Eye For Film >> Movies >> Sgt Stubby: An Unlikely Hero (2018) Film Review
Sgt Stubby: An Unlikely Hero
Reviewed by: Jane Fae
“And when they ask us, how dangerous it was, Oh, we’ll never tell them…
…no, we’ll never tell them:
We spent our pay in some cafe, And fought wild women night and day, ‘Twas the cushiest job we ever had.”
Lyric from “And when they ask us,” Oh What a Lovely War.
As serious lyric, that would be beyond words tasteless. But of course, that is the final scene in the ultimate anti-war film, pointedly juxtaposing the numberless dead, casualties of military incompetence and pride, with the jaunty claims of those who boasted it would be “over by Christmas”. That lyric, which parodies a song by Jerome Kern, was for a long time attributed to “unknown”; more recently it has been credited to Cole Porter in one of his more bitter moments.
Context matters and narrative can never be independent. Imagine, for an instant, had Mel Brooks delivered Springtime for Hitler - another masterpiece of deceived expectations that achieves its effect by counterpointing Nazi ideology and high-kicking showgirls – as serious, or seriously light-hearted, musical offering. Oh, the stunned expressions.
Which is where I ended up with Sgt Stubby. The plot is taken from a true story about a dog who went to the front during the First World War, killed rats, saved lives, outed a spy and finished the war the most decorated mutt in history. So far, so loveable, and one can see how director Richard Lanni imagined there was gold at the bottom of this golden-hearted tale.
Unfortunately, like the eponymous tail from which Stubby took his name, the gold is in short supply. More, the cumulative effect of the 'cutesification' of war that this effort represents leaves a very nasty taste.
The film approaches its subject in a down-to-earth homesy style that too often feels inappropriate or even counter to the events related. On-screen, the focus is on Private James Conroy (voiced by Logan Lerman), to whom Stubby attaches himself at the start. The arc is familiar. After basic training, which involves a lot of shouting and running, James and comrades Olsen (Jordan Beck) and Schroeder (Jim Pharr) ship over to France where the horrors of war are represented by...stylised poster imagery and model soldiers being blown up atop a map.
Then it's into the trenches where the most horrid thing that happens seems to be a (single) rat attempting to steal food – and out into the countryside in the company of French soldier and would-be Michelin chef Gaston (Gérard Depardieu). Over all, nailing together gaps in the action and filling in the background, the chipper shopgirl tones of James' older sister, Margaret Conroy (Helena Bonham-Carter).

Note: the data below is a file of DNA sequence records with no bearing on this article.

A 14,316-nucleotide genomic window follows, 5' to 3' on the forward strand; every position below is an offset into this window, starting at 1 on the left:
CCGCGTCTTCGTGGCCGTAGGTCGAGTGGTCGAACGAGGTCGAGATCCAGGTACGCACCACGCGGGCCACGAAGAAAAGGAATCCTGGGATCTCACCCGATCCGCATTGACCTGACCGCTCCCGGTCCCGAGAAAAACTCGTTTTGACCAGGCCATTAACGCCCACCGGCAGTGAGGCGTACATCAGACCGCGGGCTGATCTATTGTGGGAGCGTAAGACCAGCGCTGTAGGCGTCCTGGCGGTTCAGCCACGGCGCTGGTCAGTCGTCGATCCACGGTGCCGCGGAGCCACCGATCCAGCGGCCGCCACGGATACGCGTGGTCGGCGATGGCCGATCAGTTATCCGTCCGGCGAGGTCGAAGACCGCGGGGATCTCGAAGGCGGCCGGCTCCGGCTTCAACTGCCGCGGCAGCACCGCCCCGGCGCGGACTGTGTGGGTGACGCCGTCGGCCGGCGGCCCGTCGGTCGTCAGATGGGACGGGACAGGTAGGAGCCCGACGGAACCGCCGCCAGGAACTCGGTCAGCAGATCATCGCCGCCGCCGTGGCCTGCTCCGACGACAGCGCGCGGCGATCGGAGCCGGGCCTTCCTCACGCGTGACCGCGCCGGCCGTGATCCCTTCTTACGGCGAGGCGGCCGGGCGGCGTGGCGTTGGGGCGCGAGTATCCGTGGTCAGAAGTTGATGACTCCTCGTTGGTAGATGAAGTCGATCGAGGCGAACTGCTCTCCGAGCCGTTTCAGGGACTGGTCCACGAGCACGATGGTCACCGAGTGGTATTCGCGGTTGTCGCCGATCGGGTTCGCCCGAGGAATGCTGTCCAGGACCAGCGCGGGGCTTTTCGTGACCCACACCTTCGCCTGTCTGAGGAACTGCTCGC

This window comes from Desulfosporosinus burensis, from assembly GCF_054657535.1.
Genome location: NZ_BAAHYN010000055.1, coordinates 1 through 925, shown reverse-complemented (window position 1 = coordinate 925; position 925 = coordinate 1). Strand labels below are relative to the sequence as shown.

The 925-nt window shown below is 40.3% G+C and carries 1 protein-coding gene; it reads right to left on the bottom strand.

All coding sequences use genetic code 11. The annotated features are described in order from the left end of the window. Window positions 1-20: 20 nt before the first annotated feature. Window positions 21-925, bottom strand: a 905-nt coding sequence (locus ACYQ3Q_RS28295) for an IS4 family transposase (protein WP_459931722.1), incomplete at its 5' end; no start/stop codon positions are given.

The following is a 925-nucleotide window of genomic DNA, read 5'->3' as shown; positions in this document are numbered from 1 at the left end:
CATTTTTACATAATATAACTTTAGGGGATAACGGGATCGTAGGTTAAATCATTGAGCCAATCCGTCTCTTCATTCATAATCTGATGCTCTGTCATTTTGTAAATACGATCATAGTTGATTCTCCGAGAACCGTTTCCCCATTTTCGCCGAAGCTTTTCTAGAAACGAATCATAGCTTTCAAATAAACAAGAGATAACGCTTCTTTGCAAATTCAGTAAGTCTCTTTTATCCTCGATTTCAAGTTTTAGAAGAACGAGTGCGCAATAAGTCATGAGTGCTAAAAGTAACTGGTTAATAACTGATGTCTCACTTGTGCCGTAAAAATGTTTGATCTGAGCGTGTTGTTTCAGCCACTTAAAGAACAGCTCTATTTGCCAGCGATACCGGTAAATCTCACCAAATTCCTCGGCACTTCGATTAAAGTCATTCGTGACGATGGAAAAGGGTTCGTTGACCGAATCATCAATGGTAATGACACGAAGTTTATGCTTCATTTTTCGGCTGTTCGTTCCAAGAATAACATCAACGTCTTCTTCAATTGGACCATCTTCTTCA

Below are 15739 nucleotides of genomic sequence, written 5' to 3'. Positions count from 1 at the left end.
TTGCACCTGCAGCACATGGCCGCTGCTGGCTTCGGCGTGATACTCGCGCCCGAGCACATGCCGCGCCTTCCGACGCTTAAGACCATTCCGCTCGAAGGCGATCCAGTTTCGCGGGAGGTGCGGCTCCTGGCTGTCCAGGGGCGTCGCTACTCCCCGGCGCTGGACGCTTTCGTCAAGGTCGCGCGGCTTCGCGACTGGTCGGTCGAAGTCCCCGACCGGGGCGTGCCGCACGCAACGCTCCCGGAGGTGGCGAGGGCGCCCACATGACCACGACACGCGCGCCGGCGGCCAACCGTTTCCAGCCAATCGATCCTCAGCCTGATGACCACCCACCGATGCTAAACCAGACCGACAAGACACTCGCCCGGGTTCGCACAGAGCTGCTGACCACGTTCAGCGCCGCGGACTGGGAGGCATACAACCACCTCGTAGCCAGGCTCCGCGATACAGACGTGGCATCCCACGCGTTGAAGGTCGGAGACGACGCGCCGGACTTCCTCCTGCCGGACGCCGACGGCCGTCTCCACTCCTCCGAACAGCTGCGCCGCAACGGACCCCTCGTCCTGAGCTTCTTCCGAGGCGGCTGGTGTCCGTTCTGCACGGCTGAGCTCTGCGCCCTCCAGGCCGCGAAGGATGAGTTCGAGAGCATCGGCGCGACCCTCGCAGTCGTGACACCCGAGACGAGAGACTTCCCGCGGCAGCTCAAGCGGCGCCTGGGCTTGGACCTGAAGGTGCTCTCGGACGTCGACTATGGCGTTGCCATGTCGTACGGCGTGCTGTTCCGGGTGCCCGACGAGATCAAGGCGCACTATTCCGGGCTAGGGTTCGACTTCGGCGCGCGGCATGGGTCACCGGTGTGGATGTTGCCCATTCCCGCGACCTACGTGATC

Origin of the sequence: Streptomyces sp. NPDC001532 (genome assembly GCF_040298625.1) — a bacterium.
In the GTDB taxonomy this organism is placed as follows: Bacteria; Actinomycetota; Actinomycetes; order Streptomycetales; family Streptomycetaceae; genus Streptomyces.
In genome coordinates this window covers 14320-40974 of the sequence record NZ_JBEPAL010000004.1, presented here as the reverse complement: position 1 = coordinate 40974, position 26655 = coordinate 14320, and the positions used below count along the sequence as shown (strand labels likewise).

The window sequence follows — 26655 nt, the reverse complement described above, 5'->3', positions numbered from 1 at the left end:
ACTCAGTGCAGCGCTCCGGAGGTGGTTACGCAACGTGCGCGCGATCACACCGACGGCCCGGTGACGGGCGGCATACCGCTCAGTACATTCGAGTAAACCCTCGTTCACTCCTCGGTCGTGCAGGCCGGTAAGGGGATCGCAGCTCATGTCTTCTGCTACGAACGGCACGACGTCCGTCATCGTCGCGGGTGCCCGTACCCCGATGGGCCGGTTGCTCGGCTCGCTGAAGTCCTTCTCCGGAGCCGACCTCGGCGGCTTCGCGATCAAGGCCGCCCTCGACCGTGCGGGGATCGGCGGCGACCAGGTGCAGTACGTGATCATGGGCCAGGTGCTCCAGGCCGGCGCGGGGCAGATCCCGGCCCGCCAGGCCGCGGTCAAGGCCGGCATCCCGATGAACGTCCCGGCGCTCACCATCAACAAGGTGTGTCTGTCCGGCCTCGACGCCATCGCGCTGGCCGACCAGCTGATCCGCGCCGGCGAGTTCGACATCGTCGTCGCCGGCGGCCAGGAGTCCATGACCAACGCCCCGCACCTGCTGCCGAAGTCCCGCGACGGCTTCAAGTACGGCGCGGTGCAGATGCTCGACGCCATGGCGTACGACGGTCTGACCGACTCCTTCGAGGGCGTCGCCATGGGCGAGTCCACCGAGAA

Is that unfair? The target for this film, from the colouring book hand-out to the soft toy stubby merchandise, is very clearly a school audience. What is one meant to do? If one MUST tell a tale in a way that eight-year-olds can “get”, surely it makes sense to add a dog and subtract anything that smacks of bloodshed?
But then, the film ceases to be history or documentary and starts to topple into the realms of propaganda. It would make sense as some sort of revisionist take on the First World War, not as something intended to convey any central truth about that war.
The fact that this was a US-French collaboration is all too visible in the strongly propagandist, even nationalist, way the story is told. Somewhere in there – centring the narrative on the interaction between Olsen and Schroeder and the French – was another cute tale, of how people of different nationalities can bury their differences. Which is all very well, until you step back and realise that this is an all-white film.
In that respect, it's true to life, as the US military operated a policy of segregation until some years after the war. But to present this happy-clappy version of racial harmony without even mentioning that? Nah.
Then there is the problem of the dog. Always an issue in film, as directors must decide whether to opt for the humanistic canine, mugging to camera, from Muttley to Gromit – or the more naturalistic style of Old Yeller or The Incredible Journey. Here, the director seemed to attempt some synthesis of the two, which again felt awkward and out of place.
Like, serious topic. But oops! Every so often we find a Scooby soul-mate seeking out sausages on one of the bloodiest battlefields ever known.
The one saving grace is a short and stark observation by Margaret Conroy on the fighting on the last day of war. An observation that she “never understood” why men had to fight and die on that day. It is a dark comment, very much at odds with the upbeat tone of the rest of the film. It would be good if that line led some budding historian to research further. For, as a quick Google reveals, in the six hours between the signing of the Armistice and its coming into effect almost 11,000 men were killed wounded or left missing. Their deaths had nothing to do with military strategy, everything to do with incompetence and ambition.
All the same, two-and-a-half starsReviewed on: 07 Aug 2018